Note: Sometimes clients hire freelancers to handle specific tasks they’re unfamiliar with. For example, a client may have experience with front end development but may hire you to solve a back end development issue that’s outside of their expertise. This might make assigning you tasks and tracking progress challenging as they don’t understand the full scope of the work going into the project. This is a great time to exhibit self-leadership and make suggestions for how you can keep the client in the loop while making progress.
While it’s important to address a variety of questions during the onboarding process, it can be a lot to remember. During the call, take notes, then send a follow-up email to the client after the call ends. Provide a brief summary of the call as well as the action items each of you need to do to move forward.
This can look like:
Hey [client name]!
Thanks for a productive call today. I’m eager to get started on [start date you discussed].
To summarize our call:
[summarize main point]
[summarize main point]
[summarize main point]
Our action items:
For me:
[action item]
[action item]
[action item]
For you:
[action item]
[action item]
[action item]
Let me know if there’s anything I missed!
[Your name]

Week 2: Confirm Tasks & Get Started

Now that you’re onboarded, it’s time to get started.
Before you begin working, make sure you’re clear on the tasks the client wants you to complete. If you need to follow up with them to clarify any information, you should. It’s important to be clear on the tasks before completing work or billing the client for work they may not want you to do.
If you are clear on the tasks, begin working. Make sure to keep track of the time you spend working if it’s an hourly engagement, or the number of deliverables you complete if you’re getting paid by deliverable.
Once you’ve completed the work, make sure to submit it to your client. Typically, delivering work via email is sufficient. Depending on the nature of the role, you may need to follow up with your client more frequently or just periodically. If you’re unsure of how often your client would like to view your work, reach out and ask.

Week 3 and Beyond: Check In, Ask for Feedback, & Invoice Client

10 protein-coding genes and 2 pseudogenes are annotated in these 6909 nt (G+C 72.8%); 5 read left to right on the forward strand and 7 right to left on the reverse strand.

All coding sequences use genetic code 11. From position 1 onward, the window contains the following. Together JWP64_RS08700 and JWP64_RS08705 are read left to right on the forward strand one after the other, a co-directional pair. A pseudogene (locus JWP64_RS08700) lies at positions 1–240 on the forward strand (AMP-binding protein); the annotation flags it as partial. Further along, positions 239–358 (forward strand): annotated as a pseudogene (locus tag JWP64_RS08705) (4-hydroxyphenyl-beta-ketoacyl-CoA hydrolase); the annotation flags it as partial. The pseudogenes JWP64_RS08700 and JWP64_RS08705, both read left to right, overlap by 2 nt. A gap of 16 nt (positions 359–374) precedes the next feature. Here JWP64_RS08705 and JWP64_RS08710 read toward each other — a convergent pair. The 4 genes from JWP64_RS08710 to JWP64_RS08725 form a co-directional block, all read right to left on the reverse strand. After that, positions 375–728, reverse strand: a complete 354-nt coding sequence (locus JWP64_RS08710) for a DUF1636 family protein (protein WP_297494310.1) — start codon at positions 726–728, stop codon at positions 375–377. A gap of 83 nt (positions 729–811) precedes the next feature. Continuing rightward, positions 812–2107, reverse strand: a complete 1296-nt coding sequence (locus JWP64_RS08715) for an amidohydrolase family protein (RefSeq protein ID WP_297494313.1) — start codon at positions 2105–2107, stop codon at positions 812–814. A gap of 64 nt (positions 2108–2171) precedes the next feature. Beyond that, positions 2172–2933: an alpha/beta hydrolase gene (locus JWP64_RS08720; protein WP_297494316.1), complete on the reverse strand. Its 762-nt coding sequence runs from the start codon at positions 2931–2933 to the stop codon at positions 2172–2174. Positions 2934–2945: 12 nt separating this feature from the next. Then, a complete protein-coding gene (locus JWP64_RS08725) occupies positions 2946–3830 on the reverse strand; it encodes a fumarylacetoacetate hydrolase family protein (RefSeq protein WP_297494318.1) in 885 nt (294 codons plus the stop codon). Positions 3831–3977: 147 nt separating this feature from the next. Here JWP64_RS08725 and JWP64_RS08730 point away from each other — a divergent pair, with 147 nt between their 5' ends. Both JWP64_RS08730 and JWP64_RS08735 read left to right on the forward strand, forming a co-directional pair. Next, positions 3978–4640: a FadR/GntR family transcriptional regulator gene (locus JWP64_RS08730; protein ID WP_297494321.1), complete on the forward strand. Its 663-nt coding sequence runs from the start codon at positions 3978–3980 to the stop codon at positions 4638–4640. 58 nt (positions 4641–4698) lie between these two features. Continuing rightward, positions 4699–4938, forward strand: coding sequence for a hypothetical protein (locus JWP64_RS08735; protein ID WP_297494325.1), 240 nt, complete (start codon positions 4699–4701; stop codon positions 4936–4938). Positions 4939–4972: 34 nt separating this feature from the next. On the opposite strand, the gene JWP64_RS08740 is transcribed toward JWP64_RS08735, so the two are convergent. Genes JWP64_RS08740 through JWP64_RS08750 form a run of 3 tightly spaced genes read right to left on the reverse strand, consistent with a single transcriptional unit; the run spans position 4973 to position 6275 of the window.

Check In

After completing your first week of work, it’s important to check in with both yourself and the client.
To make sure you’re on the right track, complete Pangea’s onboarding questionnaire that was sent to you via email. If you’re having trouble finding it, please search your inbox for the subject line “ “ to find the email.
The onboarding survey is not only a way for the Pangea Team to make sure you’re getting the support you need, but a way for you to check in with yourself and make sure you’re on the right track.
This is also a good time to touch base with the client to make sure they feel the engagement is off to a good start.

Ask for Feedback

Asking for feedback is something you will do throughout the entire time you’re working with a client. Asking for feedback early on will help you make necessary adjustments and help the client feel more confident in working with you moving forward.
Asking for feedback can sometimes feel uncomfortable. If you’re not sure how to ask, here’s one way to go about it:
Hey [client name]!
After completing a full week of working on the [project], I wanted to touch base with you to ask for feedback. Could you please provide some honest feedback on my work so far so I can make any changes that may be needed moving forward?
Thank you!
[your name]

Invoice Client

Depending on how often you and your client decided to invoice, it may be time to send your first one. For more on this, please see the guide titled